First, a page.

This was bravado. Putting on a good face. Bluffing.
I knew their medical expert wasn't on solid ground.
My opponenent knew that I knew it.

"Listen, I understand your point, but I think once a jury finds your doctor was careless, it's simply a matter of connecting the dots to see that there's a clear connection between his negligence and my client's injuries. Once that happens, the damages are significant and an appellate court could easily decide this case has a value of more than one million dollars.

Again, more bravado talk.
More posturing.
The defense lawyer knows this case isn't worth one million dollars.

I know the case isn't worth a million dollars.
This case has a value of $350,000-$500,000, assuming we had good liability and good causation.
He knew it and so did I.

I had made a $1 million dollar demand to settle.
I knew this was not a realistic number.
The defense lawyer also knew this was an unrealistic number.

As we got closer to trial, I got the sense that something had changed.
I couldn't put my finger on it exactly, but it was just a sense.
It felt as if the defense lawyer wanted to try and settle but couldn't.

"Hey Gerry, listen, you've got problems with your case and my doctor refuses to settle. My hands are tied even if I did want to try and settle," the defense lawyer says to me one day in the court hallway. That's not a resounding "We'll never settle," and it's not "Let's negotiate now" comment either. It's conflicting. His tone also reflected ambiguity.

I also knew that there was some issue with the defense because he hadn't yet notified me which medical expert he was bringing in to testify at trial. You see, in New York, we're required to notify our opponent that we're bringing in certain experts. We have an obligation to share with the defense our experts' credentials. We have to identify where he went to school, where he did his internship and residency, where he's licensed to practice medicine and if he has any affiliations with hospitals.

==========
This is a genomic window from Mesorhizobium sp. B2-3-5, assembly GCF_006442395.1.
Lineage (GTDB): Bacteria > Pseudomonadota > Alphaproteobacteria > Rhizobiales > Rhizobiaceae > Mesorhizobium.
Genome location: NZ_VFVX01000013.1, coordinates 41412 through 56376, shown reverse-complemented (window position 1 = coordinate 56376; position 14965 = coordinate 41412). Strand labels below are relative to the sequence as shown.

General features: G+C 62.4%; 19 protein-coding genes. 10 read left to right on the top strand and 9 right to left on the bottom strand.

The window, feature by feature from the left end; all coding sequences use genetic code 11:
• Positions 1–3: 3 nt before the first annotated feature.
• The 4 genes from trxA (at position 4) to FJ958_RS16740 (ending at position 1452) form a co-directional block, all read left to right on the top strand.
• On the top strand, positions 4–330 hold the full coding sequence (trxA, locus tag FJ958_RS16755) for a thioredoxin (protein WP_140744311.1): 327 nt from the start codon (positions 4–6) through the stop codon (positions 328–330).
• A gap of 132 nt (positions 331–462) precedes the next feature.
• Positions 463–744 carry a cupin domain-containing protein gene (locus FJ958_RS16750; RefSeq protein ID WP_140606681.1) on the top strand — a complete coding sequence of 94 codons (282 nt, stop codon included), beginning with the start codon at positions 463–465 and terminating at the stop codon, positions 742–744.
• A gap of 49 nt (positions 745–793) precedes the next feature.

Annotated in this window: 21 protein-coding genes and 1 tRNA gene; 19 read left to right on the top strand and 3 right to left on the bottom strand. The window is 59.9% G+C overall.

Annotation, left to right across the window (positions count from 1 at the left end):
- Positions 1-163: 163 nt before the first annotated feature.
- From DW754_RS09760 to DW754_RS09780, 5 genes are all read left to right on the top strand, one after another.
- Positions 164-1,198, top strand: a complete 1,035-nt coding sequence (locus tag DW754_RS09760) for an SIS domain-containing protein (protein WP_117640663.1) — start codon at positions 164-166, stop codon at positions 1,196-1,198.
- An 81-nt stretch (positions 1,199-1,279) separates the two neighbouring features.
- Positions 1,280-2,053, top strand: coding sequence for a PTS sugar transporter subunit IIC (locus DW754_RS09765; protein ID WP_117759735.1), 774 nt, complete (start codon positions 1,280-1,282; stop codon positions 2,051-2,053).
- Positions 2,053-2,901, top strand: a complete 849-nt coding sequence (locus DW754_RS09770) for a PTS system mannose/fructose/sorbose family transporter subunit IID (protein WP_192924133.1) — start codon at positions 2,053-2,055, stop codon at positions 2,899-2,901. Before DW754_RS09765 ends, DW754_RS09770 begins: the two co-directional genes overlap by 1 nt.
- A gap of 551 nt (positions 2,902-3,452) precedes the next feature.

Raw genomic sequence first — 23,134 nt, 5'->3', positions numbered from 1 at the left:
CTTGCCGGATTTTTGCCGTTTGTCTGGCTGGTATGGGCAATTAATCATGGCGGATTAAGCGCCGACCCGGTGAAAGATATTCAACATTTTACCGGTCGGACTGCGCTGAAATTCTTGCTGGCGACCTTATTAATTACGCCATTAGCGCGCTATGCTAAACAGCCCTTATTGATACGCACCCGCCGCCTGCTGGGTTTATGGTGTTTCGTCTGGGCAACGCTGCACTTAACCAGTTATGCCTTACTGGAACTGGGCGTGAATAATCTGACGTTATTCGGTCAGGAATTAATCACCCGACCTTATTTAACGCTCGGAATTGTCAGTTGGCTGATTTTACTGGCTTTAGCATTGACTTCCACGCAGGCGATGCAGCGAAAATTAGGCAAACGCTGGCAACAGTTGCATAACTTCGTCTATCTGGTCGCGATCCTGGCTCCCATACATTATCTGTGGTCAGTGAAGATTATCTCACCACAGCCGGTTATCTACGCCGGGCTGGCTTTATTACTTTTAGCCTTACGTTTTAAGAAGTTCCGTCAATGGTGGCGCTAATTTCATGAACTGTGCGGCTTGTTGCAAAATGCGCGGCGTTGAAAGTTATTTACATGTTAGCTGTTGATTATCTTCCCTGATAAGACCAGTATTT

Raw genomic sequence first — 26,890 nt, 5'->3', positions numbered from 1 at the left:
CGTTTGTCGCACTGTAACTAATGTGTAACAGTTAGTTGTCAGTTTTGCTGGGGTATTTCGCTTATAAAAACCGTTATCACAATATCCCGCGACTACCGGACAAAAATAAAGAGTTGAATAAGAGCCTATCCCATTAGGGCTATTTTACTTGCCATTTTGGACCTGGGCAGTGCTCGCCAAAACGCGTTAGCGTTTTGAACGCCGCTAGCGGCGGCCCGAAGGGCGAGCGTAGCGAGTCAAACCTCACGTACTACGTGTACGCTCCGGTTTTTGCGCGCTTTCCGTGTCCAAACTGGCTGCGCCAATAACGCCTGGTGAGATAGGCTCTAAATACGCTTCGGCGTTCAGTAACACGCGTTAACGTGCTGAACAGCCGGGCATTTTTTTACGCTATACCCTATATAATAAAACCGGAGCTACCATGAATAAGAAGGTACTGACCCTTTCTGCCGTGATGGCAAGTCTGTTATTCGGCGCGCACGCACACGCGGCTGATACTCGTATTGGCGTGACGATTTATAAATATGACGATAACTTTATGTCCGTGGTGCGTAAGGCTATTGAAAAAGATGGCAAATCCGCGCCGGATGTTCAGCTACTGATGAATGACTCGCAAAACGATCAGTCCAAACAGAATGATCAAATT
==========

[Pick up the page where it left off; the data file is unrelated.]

We do not identify our experts by name. Instead, the defense takes the information we provide and plugs it into a computer program. That program then identifies exactly who we're bringing in to court. Then, once we know WHO is coming in to testify, we try and dig up dirt on that expert. Both sides do the exact same thing.

Well, we were getting very close to trial and the defense still hadn't notified me about which experts they were bringing in to court. That suggested either he was having trouble getting a medical expert to tesitify or he didn't have time to get this done earlier or this was a delaying tactic to make me do last-minute research before trial.

Jury selection was starting today.
The trial assignment judge had asked each of us whether we were ready to try the case.
"Yes, your Honor," we both replied.
"Good. Now go pick a jury," the judge said.

We spent the next few hours removing jurors who were not right for this case.